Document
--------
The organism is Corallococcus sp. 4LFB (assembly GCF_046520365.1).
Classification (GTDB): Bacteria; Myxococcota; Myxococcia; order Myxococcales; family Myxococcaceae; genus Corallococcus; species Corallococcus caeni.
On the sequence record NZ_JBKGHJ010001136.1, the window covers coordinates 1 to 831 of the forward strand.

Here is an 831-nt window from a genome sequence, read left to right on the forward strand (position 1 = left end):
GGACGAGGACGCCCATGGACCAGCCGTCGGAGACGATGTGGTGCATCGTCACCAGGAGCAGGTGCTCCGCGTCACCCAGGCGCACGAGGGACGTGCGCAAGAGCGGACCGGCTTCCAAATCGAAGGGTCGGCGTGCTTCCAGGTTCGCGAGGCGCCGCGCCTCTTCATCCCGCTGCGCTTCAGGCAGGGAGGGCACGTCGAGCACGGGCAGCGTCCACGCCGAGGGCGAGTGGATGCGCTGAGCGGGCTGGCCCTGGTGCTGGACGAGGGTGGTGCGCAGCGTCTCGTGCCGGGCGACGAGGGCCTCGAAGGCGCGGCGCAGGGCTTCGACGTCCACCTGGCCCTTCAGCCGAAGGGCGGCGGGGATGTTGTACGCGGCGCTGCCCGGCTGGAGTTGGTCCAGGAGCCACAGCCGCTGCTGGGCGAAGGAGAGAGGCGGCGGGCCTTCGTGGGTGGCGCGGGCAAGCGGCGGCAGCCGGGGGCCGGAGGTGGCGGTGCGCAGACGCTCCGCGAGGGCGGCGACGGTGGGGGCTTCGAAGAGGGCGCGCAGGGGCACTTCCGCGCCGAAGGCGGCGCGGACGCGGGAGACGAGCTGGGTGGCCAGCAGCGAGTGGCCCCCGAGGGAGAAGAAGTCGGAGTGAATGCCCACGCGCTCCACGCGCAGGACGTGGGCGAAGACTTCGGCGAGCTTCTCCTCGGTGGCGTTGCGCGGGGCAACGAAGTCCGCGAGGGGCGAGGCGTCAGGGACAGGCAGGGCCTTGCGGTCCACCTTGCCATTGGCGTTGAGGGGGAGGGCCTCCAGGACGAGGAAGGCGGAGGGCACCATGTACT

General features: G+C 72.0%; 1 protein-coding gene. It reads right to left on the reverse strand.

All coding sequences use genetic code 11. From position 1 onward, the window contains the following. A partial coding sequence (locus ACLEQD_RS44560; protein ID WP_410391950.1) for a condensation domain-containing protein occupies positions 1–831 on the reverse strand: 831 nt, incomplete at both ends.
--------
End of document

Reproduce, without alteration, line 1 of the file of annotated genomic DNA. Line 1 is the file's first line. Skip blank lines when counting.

The organism is Corallococcus sp. 4LFB (assembly GCF_046520365.1).